The General Data Protection Regulation, a mandate from the European Union (EU), went into effect May 25, 2018. The regulation is comprehensive insofar as protecting data and information security practices at the enterprise level. Somewhat similar opt-out legislation, the California Consumer Privacy Act (CCPA), went into effect January 1, 2020.
Those who are not compliant with these laws run the risk of receiving steep fines. To provide some background on the GDPR regulation, Cyber Security Hub created a market report offering end-user “best practices” and stack GDPR up against other international measures on compliance. Further, it provides insight on separating compliance measures and technical, security-driven events in the enterprise.
Cooperation Is Key To Data Privacy Transformation
While the GDPR reveals numerous challenges for multinational organizations, it underscores the importance of interdepartmental communication and cooperation.
Due to its broad scope, GDPR requires “complete transformation” within the organization. Data privacy and cyber security law expert Jamal Hartenstein said, “Cooperation and engagement of senior management, and forming the right team will be key to successful GDPR maturity.”
As its effects trickle down to various business units, different departments may need to document a process-flow diagram of how data traverses their enterprise, Hartenstein said.
The broad nature of the regulation demands attention from customer service technicians, network management employees, public affairs, backup and disaster recovery employees, the legal department, and more.
Similarly, Glenda Lopez, Director of Global Risk and Compliance at The Henry M. Jackson Foundation for the Advancement of Military Medicine said that “the overall culture of an organization embracing security and the rapid changes is key.”
She continued: “People, process and technology are crucial to maturity as security has tentacles and touches everything within an enterprise. Security practices should not be soiled. It has been and always will be an enterprise-wide job and involves the entire organization.”
Compliance Versus Security
With the expanding workload of today’s chief information security officer (CISO) and other members of the security team, it’s tough to draw a line in the sand between security operations and compliance measures. In order to be compliant, one must have a calculated security posture.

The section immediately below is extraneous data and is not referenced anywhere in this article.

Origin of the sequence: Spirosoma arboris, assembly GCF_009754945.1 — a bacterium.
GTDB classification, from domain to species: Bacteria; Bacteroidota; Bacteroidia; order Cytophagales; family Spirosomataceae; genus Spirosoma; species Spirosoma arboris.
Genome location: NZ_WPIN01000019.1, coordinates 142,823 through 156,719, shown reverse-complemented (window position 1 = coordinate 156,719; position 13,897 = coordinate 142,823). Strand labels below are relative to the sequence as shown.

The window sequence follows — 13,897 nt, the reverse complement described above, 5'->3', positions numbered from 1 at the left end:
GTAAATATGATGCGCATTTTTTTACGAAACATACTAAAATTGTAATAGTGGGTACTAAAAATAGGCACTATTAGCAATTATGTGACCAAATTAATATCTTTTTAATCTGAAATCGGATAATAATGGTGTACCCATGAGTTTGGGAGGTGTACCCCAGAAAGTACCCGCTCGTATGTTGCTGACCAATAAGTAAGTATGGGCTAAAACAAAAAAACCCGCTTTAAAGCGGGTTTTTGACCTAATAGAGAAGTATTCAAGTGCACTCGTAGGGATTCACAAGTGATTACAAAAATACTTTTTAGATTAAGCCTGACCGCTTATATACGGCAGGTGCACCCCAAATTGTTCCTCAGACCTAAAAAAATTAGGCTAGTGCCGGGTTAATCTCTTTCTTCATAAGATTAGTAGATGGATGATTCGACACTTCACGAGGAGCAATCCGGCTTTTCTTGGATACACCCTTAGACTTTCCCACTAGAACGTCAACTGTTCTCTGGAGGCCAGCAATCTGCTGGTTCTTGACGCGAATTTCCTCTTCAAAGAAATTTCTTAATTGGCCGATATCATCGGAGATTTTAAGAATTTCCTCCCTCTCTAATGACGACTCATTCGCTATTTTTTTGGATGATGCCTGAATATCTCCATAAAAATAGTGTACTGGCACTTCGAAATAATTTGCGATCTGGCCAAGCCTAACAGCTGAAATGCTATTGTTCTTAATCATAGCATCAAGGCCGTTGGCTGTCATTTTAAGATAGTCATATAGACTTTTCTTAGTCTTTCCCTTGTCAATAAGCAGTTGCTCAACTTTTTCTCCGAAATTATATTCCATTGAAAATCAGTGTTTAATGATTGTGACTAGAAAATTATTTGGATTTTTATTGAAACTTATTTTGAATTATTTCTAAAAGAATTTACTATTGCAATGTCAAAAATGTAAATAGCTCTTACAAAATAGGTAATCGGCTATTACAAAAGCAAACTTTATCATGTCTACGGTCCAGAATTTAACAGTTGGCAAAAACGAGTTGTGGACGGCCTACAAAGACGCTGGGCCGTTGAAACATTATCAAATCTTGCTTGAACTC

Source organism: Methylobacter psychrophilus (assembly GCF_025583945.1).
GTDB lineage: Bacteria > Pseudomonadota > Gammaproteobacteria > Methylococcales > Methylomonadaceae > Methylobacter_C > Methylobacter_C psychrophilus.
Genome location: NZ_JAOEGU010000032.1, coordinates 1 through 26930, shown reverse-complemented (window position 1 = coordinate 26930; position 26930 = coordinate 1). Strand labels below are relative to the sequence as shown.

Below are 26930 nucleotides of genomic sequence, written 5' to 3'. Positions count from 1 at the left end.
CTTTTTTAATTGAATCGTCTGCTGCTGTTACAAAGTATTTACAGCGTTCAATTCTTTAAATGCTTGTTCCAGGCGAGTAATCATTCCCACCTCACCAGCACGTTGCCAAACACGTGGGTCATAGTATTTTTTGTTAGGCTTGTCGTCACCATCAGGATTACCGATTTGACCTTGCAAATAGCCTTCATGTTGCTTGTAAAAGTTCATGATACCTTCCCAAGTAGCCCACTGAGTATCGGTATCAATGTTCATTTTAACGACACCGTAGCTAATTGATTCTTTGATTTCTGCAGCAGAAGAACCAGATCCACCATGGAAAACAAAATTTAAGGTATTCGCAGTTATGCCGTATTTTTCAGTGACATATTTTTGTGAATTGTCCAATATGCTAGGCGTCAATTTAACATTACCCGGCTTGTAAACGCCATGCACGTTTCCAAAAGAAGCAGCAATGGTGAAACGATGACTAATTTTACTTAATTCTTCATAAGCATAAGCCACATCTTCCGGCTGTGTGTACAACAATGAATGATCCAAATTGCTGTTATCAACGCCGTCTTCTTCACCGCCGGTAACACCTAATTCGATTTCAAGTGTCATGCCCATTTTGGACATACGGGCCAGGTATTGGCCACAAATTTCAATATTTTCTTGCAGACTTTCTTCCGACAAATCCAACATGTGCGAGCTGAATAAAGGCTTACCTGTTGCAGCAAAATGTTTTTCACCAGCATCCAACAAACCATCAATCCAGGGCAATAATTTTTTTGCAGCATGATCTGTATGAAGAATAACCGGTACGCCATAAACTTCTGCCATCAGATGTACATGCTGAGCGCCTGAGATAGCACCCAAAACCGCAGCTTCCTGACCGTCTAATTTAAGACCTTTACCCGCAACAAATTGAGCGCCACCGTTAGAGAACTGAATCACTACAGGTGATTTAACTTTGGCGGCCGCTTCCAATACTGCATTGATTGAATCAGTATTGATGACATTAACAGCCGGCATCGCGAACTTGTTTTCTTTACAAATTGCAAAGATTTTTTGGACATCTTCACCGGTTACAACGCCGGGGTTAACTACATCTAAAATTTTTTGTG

In order to be tightly buttoned-up, one must be compliant with the governing frameworks and mandates. In order to reach both optimal security and compliance, one must thoroughly understand the organization’s risk profile.
This is a complex and evolving territory in the security space – and it extends far past the CISO, up the corporate ladder to the board and even employee base.
Still, Hartenstein advocated a careful delineation between the two. He said that compliance measures and technical, security-driven events are not of similar inception. Compliance measures check off regulatory check boxes. Conversely, security-driven events are applicable to enterprises even without exposure to compliance laws.
“It’s not safe to assume or associate ‘compliance measures’ with what would be adequate technical security to protect either your prized data, or consumer data,” Hartenstein said. “The difference is that regulatory bodies are indeed in place to protect consumer data. Compliance exists as a floor, a minimal standard, a barrier to entry. Technical, security-driven events in an enterprise should be aimed to surpass (not just meet) the bar that regulators set.”
Separating Security And Compliance Goals
The cyber expert warned against approaching security and compliance under the same strategic goal or business objective.
While objectives for the two seem outwardly similar, they are vastly different at the organizational level. “Compliance measures may limit your liability in court or mitigate the threat of litigation, while technical security measures are aimed to actually protect your data or address risks unique to your enterprise.” For strategic planning purposes, the two must be firmly distinguishable.